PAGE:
Gravitation, Constant of

The following article is from The Great Soviet Encyclopedia (1979). It might be outdated or ideologically biased.

Gravitation, Constant of

 

the proportionality constant G in the formula for Newton’s law of gravitation, F = G(mM/r2), where F is the force of attraction, M and m are the masses of the bodies attracting one another, and r is the distance between them. Other symbols used for the constant of gravitation are y and f (less frequently k2).

The numerical value of the constant of gravitation depends on the choice of the system of units of length, mass, and force. In the cgs system,

G = (6.673 ± 0.003) × 10−8 dyne • cm2 • g−2

or cm3 • g−1 sec−2; in the International System of Units,

G = (6.673 ± 0.003) × 10−11 newton • m2 • kg−2

or m3 • kg−1 • sec−2. The most accurate value of the constant of gravitation is obtained from laboratory measurements of the attractive force between two known masses by means of torsion balances.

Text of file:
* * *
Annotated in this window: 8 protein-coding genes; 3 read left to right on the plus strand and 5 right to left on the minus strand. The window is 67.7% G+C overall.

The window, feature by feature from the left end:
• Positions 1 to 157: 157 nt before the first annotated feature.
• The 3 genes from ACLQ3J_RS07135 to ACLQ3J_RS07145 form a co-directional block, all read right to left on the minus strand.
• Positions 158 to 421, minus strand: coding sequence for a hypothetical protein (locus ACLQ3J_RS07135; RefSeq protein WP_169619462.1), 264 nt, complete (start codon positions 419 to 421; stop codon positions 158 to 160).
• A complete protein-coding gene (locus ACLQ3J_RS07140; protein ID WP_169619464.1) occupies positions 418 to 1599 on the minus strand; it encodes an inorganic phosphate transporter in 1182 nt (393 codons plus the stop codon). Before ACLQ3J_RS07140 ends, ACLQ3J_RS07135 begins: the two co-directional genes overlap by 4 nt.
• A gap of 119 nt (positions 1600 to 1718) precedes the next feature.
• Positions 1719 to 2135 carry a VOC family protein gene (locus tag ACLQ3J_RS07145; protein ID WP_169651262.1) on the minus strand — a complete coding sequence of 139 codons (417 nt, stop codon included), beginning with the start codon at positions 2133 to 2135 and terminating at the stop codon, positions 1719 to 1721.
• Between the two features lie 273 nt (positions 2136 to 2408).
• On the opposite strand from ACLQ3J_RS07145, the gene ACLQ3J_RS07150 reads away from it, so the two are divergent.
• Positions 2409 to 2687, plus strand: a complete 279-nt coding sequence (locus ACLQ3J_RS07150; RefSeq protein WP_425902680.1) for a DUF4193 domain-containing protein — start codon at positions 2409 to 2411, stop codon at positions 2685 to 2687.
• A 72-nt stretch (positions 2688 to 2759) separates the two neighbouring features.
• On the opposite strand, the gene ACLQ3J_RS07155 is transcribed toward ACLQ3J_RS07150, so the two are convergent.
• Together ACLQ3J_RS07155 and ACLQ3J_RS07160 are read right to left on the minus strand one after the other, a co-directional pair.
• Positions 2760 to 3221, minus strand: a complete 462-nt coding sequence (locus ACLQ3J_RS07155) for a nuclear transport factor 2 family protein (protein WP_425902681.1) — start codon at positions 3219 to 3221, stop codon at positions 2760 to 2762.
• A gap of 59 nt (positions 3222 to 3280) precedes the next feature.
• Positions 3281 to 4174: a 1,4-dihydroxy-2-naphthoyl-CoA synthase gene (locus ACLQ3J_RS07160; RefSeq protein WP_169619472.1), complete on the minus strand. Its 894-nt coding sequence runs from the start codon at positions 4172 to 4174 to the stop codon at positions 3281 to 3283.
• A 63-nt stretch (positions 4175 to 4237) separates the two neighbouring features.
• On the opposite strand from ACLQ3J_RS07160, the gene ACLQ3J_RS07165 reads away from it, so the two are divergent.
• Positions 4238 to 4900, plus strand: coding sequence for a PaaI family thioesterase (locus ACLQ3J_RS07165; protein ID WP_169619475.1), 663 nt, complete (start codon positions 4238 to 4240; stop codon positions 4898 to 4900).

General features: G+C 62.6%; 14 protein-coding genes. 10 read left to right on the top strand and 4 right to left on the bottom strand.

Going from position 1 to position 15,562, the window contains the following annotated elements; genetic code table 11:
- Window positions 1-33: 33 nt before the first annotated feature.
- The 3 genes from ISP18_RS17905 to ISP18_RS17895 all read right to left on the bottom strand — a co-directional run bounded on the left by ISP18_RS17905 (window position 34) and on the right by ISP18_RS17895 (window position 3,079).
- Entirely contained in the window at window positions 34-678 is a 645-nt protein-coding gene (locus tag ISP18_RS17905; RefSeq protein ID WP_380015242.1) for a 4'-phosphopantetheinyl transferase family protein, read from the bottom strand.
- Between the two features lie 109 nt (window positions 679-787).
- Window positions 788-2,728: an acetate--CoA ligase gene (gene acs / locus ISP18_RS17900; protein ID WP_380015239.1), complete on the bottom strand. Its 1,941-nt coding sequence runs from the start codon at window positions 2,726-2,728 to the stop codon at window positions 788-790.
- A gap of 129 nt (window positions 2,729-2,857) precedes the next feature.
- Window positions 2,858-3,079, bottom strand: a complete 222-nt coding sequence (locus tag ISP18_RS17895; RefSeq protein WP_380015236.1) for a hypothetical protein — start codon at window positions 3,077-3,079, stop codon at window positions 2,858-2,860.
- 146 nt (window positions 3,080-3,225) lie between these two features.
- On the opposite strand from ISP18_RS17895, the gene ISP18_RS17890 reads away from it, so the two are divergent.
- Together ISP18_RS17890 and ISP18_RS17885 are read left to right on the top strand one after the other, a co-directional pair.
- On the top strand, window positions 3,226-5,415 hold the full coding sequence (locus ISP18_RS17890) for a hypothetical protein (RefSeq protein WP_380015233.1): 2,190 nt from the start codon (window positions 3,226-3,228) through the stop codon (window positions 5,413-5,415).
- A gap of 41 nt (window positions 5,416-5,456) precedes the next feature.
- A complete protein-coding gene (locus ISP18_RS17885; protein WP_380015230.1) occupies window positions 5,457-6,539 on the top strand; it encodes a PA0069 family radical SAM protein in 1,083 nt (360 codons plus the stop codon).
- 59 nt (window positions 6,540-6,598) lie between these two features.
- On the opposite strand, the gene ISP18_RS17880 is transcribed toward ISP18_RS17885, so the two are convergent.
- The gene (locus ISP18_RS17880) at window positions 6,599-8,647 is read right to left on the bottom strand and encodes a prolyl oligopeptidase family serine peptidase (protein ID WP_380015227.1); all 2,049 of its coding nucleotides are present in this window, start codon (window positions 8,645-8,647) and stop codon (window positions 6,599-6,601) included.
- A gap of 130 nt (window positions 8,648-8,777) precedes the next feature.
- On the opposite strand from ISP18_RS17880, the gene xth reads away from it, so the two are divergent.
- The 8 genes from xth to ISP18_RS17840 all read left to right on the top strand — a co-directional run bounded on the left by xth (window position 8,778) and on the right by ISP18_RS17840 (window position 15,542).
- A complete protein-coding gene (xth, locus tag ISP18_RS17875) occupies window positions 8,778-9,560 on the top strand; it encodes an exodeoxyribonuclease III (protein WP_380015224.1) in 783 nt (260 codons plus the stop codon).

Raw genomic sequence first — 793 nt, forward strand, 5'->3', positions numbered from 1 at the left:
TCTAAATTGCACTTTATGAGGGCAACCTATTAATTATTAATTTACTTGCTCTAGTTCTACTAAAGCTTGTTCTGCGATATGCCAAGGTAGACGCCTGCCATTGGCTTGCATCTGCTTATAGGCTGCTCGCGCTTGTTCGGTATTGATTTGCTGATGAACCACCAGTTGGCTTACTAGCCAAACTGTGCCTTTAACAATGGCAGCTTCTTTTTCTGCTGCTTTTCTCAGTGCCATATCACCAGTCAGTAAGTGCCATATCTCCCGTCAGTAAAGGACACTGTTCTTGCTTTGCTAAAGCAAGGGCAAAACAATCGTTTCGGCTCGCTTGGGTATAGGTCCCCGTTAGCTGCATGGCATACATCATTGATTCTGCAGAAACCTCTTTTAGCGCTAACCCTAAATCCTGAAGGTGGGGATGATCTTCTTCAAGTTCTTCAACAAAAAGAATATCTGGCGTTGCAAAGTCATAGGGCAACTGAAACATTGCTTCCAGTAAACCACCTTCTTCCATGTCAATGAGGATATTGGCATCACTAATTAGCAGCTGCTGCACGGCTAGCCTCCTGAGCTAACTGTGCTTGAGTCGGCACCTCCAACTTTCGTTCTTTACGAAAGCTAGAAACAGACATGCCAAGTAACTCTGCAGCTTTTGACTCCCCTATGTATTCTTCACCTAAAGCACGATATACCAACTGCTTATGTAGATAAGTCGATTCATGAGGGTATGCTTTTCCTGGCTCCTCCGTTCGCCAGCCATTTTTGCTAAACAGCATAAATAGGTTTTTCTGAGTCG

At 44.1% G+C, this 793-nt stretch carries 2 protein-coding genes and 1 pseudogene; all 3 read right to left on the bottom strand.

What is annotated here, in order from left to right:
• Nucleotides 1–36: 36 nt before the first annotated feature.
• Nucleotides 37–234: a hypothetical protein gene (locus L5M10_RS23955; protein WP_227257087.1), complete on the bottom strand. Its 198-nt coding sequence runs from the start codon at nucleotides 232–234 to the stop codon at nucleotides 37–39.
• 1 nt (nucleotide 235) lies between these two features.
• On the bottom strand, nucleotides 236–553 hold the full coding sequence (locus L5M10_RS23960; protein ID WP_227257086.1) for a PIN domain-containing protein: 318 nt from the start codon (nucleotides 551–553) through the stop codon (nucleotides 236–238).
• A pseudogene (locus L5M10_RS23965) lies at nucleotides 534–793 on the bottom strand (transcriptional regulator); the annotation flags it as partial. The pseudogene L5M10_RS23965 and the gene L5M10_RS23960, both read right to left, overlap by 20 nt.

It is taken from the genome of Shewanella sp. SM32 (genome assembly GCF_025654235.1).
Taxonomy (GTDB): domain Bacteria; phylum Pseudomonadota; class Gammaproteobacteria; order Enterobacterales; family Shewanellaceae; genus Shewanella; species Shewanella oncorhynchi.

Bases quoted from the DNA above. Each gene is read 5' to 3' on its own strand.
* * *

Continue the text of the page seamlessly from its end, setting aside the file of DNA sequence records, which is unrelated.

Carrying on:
The geocentric constant of gravitation is used to calculate the orbits of celestial bodies, such as artificial satellites, relative to the earth. It is the product of the constant of gravitation and the mass of the earth (including its atmosphere):

GE = (3.98603 ± 0.00003) × 1014m3 • sec−2

The heliocentric constant of gravitation is used to calculate the orbits of celestial bodies relative to the sun. It is the product of the constant of gravitation and the mass of the sun:

GSS = 1.32718 × 1020 m3 • sec−2

The values of GE and GS S are in accordance with the system of fundamental astronomical constants adopted in 1964 at the meeting of the International Astronomical Union.

IU. A. RIABOV

The Great Soviet Encyclopedia, 3rd Edition (1970-1979). © 2010 The Gale Group, Inc. All rights reserved.